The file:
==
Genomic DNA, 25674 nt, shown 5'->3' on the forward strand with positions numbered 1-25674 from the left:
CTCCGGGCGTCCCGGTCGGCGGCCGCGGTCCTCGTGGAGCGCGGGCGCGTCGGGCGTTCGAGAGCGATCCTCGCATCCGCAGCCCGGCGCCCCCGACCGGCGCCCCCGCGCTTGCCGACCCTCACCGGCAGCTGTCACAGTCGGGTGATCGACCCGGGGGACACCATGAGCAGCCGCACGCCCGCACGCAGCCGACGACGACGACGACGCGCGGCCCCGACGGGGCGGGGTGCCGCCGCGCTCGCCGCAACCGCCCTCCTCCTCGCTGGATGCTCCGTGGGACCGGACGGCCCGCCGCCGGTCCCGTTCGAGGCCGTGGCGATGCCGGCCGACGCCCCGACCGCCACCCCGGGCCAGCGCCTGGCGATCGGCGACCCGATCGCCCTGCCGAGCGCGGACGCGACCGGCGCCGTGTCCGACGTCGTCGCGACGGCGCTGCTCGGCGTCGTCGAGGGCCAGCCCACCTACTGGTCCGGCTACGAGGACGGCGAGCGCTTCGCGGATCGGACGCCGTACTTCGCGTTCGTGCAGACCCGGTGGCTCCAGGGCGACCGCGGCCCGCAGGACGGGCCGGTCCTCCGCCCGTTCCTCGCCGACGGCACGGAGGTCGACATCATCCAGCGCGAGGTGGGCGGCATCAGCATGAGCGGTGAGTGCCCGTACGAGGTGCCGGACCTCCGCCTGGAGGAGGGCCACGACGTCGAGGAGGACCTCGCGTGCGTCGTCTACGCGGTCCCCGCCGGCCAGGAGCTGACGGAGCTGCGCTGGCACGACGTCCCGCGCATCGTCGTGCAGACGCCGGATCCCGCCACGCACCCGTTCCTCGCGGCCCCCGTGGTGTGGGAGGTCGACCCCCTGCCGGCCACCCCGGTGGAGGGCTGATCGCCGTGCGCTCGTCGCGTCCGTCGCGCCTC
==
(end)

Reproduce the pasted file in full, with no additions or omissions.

Genomic DNA, 25674 nt, shown 5'->3' on the forward strand with positions numbered 1-25674 from the left:
CTCCGGGCGTCCCGGTCGGCGGCCGCGGTCCTCGTGGAGCGCGGGCGCGTCGGGCGTTCGAGAGCGATCCTCGCATCCGCAGCCCGGCGCCCCCGACCGGCGCCCCCGCGCTTGCCGACCCTCACCGGCAGCTGTCACAGTCGGGTGATCGACCCGGGGGACACCATGAGCAGCCGCACGCCCGCACGCAGCCGACGACGACGACGACGCGCGGCCCCGACGGGGCGGGGTGCCGCCGCGCTCGCCGCAACCGCCCTCCTCCTCGCTGGATGCTCCGTGGGACCGGACGGCCCGCCGCCGGTCCCGTTCGAGGCCGTGGCGATGCCGGCCGACGCCCCGACCGCCACCCCGGGCCAGCGCCTGGCGATCGGCGACCCGATCGCCCTGCCGAGCGCGGACGCGACCGGCGCCGTGTCCGACGTCGTCGCGACGGCGCTGCTCGGCGTCGTCGAGGGCCAGCCCACCTACTGGTCCGGCTACGAGGACGGCGAGCGCTTCGCGGATCGGACGCCGTACTTCGCGTTCGTGCAGACCCGGTGGCTCCAGGGCGACCGCGGCCCGCAGGACGGGCCGGTCCTCCGCCCGTTCCTCGCCGACGGCACGGAGGTCGACATCATCCAGCGCGAGGTGGGCGGCATCAGCATGAGCGGTGAGTGCCCGTACGAGGTGCCGGACCTCCGCCTGGAGGAGGGCCACGACGTCGAGGAGGACCTCGCGTGCGTCGTCTACGCGGTCCCCGCCGGCCAGGAGCTGACGGAGCTGCGCTGGCACGACGTCCCGCGCATCGTCGTGCAGACGCCGGATCCCGCCACGCACCCGTTCCTCGCGGCCCCCGTGGTGTGGGAGGTCGACCCCCTGCCGGCCACCCCGGTGGAGGGCTGATCGCCGTGCGCTCGTCGCGTCCGTCGCGCCTC